What You See Is All There Is

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April 29, 2016

By Joel Kreisberg, DC, ACC

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Ever wonder why some people are so good at selling? Or why politicians have such an easy time seeing the truth of their own argument?  Turns out that it’s in the way our minds work – it’s much easier for us to think a certain way, so we do.  In Thinking, Fast and Slow, Daniel Kahneman offers a strong, compelling and well researched description of just how our minds default to an easy way of thinking.  For coaches and healers, this “meta-cognitive” theory is a must for better helping clients and patients.

As the title suggests, Kahneman presents a model of two types of thinking, System 1 and System 2.  System 1 is fast, automatic, frequent, emotional, stereotypical and largely unconscious.  System 2 is slow, logical, calculating, conscious and basically requires effort.  If you want to call up System 2, try solving this problem quickly – 23 x 74, without paper or calculator.  Notice how much mental effort it takes.  Kahneman fills a whole book with the subtleties as well as concrete distinctions between the two systems.  If you are like me, or you work with people, or you’re a parent, or an activist you’ll certainly find the value for learning about System 1 and System 2.

In the unlikely event of this book being made into a film, System 2 would be the supporting character who believes herself to be the hero. The defining feature of System 2, in this story, is that its operations are effortful, and one of its main characteristics is laziness, a reluctance to invest more effort than is strictly necessary.  As a consequence, the thoughts and actions that System 2 believes it has chosen are often guided by the figure at the center of the story, System 1.”

– Daniel Kahneman, Thinking, Fast and Slow

Turns out System 2 is lazy, meaning that unless we stop and really think, we’ll rely on our instinctive System 1.  What this translates into is that rather than listening to the full story, assessing the details and thinking about what is really going on, we’ll simply make an easy association and accept this as truth.  Kahneman calls this substitution and it goes like this:  I meet Sally at a party, we have a great time chatting, she’s warm, easygoing, and I feel as though we could be friends.  The next day, I’m at a meeting at my synagogue and we are looking to raise money (or to run a committee) and someone suggests Sally. I agree that she would be a fine donor or a fine committee leader. Why? Here is where the substitution comes in: because I liked her in my conversation.  In reality, I have no idea if she is generous, good at getting people to give, or knows how to run a committee.  I simply substitute what I know for what I might have to find out with a bit more work.  This comes into play quite frequently with politicians – they rely on their gut feelings rather than on the evidence.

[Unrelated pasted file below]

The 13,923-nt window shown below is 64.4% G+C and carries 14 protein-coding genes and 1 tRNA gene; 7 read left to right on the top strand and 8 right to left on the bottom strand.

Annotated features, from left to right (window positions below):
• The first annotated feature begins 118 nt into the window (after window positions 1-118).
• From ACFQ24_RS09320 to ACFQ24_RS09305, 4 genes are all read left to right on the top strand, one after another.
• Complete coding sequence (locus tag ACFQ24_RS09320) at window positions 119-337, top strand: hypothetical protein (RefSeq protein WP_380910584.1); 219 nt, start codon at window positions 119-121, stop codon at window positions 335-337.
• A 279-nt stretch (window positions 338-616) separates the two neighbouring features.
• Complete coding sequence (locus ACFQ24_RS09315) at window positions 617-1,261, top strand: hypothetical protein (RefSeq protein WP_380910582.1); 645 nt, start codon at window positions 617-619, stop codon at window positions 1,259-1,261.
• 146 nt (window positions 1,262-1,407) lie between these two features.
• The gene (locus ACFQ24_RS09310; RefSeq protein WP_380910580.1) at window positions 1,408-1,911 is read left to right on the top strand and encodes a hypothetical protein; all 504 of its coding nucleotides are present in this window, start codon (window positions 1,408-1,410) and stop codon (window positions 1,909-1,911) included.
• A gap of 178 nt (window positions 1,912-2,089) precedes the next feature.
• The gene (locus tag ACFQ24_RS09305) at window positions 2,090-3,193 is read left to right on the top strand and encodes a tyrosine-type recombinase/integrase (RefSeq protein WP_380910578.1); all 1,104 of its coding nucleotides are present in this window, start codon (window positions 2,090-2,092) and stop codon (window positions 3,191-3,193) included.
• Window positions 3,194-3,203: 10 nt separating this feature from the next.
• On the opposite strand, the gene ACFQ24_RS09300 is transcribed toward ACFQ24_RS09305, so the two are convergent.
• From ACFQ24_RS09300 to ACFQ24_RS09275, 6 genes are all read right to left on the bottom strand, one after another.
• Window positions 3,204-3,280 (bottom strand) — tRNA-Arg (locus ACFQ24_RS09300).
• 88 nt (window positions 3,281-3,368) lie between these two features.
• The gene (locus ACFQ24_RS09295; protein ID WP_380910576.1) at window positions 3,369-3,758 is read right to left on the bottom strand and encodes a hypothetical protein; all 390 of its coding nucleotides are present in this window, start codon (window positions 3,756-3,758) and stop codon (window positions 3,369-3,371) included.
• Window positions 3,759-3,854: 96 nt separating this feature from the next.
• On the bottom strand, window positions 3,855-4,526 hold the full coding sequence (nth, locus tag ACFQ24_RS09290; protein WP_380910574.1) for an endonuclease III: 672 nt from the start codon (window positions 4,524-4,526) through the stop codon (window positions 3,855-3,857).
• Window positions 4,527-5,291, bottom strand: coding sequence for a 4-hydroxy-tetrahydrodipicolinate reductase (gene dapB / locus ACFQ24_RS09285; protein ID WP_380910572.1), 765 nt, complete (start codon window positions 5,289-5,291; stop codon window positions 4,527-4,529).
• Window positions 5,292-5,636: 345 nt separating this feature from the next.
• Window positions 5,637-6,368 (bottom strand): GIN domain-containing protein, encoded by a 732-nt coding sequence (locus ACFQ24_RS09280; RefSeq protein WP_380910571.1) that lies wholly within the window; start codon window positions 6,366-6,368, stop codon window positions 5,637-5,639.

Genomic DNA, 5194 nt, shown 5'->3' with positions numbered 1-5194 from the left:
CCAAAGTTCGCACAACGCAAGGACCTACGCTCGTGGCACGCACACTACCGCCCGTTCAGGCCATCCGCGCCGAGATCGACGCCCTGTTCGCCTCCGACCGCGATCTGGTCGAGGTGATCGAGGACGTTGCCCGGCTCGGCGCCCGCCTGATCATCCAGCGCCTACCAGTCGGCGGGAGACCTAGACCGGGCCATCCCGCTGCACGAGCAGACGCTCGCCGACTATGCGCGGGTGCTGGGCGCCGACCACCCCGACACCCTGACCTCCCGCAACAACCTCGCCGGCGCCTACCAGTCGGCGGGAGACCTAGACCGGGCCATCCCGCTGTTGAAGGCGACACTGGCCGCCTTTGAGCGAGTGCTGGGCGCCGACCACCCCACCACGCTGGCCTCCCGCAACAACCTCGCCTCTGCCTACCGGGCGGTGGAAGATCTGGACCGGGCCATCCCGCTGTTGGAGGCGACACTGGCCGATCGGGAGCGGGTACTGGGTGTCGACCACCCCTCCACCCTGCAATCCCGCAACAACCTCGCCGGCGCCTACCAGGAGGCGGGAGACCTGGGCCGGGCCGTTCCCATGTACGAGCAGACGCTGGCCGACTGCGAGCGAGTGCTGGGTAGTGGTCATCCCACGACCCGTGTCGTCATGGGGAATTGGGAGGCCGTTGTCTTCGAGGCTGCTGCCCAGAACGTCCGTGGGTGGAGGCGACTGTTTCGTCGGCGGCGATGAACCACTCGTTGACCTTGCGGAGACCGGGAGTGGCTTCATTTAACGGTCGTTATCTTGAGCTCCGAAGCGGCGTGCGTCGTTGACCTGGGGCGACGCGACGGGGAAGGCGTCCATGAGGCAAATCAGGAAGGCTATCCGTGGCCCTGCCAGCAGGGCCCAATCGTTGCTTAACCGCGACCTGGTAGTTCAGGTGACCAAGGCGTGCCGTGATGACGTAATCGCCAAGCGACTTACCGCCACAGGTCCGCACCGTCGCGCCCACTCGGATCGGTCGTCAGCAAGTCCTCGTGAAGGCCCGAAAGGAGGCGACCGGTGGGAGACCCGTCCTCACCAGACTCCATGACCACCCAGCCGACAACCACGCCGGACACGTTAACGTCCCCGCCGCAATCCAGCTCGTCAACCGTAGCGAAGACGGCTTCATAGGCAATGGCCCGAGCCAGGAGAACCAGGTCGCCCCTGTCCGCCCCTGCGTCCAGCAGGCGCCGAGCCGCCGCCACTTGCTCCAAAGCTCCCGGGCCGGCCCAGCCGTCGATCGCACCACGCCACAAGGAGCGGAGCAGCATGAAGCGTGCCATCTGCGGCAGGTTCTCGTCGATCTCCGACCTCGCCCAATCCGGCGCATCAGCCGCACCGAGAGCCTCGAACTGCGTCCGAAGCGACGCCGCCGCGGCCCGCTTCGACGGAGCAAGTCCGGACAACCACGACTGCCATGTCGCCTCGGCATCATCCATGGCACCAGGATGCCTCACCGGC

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Basically, we are really good at jumping to conclusions.  This shows up when we have to judge moral situations.  Studies show that if only one side of an issue is presented, we are more likely to believe that is the real story (advertising works on this principle). Kahneman presents research that suggests that it’s not the quantity or quality of the evidence that supports the story, but rather, it’s the quality or coherence of the argument.  Is there evidence missing? We won’t even notice.  Our associative system settles for coherent patterns and basically suppresses doubt and ambiguity.

System 1 is gullible and biased toward belief; System 2 is in charge of doubting.  Too bad System 2 is lazy and gets busy or tired.  This also shows up as the Halo effect – once I have a positive experience with something or someone, I’m more likely to assume that is the norm, disregarding negative experiences or making excuses for irregularities.  Unless we actively choose to engage System 2, System 1 will default.

Daniel Kahneman’s 500-page book on cognitive science offers a perspective that seems to be irreducible to any other psychological or sociological theory of the mind.   It’s easy to read and full of accessible examples and perspectives that show up in our own thinking as well as in the thinking of those with whom we interact. If “what you see is all there is,” I would recommend seeing Thinking, Fast and Slow. You’ll learn just how much there really is to see.

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